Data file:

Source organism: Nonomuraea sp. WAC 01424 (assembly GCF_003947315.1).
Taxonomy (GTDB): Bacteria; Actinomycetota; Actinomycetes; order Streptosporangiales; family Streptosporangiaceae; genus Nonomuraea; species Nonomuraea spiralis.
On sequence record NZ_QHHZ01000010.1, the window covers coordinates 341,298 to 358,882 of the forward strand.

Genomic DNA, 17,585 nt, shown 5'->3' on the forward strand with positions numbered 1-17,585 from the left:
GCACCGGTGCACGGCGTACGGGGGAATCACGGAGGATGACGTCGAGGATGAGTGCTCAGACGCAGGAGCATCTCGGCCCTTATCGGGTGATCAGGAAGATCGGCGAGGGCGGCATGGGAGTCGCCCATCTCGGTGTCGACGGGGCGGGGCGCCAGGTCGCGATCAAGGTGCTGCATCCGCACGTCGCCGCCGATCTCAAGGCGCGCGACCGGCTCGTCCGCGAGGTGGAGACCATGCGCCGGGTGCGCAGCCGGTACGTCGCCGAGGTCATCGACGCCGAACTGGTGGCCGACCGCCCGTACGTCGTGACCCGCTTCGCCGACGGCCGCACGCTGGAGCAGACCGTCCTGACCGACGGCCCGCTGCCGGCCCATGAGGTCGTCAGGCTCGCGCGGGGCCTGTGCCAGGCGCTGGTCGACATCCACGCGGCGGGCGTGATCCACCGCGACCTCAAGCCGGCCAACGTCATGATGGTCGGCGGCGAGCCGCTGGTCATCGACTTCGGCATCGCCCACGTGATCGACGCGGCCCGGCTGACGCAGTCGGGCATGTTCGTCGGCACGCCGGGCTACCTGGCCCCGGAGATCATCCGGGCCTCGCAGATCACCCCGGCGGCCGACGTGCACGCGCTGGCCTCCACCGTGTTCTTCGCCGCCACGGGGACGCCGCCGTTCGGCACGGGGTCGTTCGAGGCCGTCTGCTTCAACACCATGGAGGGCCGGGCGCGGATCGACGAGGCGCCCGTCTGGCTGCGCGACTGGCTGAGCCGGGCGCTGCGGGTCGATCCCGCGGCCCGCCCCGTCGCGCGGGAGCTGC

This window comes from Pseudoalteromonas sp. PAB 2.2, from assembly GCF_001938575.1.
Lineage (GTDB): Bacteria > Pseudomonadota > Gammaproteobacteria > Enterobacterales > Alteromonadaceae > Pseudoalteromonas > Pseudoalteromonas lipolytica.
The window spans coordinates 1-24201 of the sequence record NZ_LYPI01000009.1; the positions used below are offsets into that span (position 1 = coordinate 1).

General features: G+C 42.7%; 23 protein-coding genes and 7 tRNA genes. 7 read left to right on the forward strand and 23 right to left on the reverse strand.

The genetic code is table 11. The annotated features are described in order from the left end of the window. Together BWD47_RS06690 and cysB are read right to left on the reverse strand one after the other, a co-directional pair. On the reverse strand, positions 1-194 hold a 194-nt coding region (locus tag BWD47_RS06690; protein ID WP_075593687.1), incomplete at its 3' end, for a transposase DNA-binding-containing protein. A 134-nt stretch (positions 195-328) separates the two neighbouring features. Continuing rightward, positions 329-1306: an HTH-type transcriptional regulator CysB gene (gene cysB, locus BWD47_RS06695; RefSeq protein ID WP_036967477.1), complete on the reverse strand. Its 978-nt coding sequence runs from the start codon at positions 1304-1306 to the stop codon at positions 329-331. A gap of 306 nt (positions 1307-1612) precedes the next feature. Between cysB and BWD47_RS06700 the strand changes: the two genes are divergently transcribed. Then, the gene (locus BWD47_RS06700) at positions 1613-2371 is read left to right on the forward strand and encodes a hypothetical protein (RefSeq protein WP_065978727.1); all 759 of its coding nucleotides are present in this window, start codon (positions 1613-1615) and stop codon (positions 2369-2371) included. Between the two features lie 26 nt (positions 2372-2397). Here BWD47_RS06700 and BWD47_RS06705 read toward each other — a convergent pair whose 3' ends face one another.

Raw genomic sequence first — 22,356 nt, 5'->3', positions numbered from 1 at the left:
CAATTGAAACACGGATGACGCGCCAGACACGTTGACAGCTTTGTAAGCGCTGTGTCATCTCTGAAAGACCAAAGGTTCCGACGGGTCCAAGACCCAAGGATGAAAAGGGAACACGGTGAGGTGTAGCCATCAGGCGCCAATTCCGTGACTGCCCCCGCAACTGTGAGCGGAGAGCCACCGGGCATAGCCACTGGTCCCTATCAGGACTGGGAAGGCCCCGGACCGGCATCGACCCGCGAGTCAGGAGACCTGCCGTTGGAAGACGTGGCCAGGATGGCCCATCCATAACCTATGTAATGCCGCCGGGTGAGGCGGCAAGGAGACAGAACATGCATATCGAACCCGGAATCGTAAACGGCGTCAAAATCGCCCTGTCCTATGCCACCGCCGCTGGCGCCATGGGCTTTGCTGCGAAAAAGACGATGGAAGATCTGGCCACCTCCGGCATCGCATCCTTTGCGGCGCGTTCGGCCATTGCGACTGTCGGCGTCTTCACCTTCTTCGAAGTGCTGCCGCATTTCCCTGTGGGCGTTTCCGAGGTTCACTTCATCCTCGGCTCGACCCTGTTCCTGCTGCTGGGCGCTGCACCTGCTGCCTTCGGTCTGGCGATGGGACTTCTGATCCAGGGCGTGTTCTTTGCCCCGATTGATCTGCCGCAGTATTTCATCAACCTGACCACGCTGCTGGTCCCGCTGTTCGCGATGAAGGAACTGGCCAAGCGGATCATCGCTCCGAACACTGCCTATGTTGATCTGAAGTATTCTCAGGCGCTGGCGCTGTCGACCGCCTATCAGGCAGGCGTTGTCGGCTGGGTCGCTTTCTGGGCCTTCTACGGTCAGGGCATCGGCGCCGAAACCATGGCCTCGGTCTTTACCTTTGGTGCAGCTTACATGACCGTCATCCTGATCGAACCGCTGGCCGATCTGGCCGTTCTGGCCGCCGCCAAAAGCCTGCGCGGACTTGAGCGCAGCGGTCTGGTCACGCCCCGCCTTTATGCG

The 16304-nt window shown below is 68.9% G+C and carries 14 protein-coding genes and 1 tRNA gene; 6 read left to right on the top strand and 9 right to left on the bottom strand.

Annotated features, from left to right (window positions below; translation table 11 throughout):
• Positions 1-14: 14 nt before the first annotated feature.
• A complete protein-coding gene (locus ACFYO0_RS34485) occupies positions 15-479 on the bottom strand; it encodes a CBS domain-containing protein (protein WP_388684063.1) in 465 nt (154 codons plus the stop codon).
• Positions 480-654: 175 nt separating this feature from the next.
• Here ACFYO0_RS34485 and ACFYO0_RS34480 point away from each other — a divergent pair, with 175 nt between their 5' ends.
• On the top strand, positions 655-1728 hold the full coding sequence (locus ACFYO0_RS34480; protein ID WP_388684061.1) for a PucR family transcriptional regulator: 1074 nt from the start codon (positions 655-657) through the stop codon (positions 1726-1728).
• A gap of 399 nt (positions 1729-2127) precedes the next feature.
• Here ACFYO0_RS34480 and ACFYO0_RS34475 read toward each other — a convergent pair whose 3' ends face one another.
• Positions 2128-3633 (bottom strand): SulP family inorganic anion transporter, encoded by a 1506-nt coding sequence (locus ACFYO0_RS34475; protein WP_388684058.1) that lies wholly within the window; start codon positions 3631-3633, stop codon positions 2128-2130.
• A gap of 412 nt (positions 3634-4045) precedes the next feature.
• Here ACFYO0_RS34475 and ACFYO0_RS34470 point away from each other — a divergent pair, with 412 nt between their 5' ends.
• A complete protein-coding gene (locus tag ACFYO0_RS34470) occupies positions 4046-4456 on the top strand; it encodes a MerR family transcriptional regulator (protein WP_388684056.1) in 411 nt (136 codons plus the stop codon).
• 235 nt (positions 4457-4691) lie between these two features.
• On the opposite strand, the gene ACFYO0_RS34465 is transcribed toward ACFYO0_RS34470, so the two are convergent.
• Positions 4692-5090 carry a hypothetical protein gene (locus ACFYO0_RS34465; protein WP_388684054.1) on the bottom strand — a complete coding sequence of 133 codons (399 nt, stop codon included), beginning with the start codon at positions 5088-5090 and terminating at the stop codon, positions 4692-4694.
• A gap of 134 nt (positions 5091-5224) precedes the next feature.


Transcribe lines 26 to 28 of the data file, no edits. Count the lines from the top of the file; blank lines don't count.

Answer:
• 235 nt (positions 4457-4691) lie between these two features.
• On the opposite strand, the gene ACFYO0_RS34465 is transcribed toward ACFYO0_RS34470, so the two are convergent.
• Positions 4692-5090 carry a hypothetical protein gene (locus ACFYO0_RS34465; protein WP_388684054.1) on the bottom strand — a complete coding sequence of 133 codons (399 nt, stop codon included), beginning with the start codon at positions 5088-5090 and terminating at the stop codon, positions 4692-4694.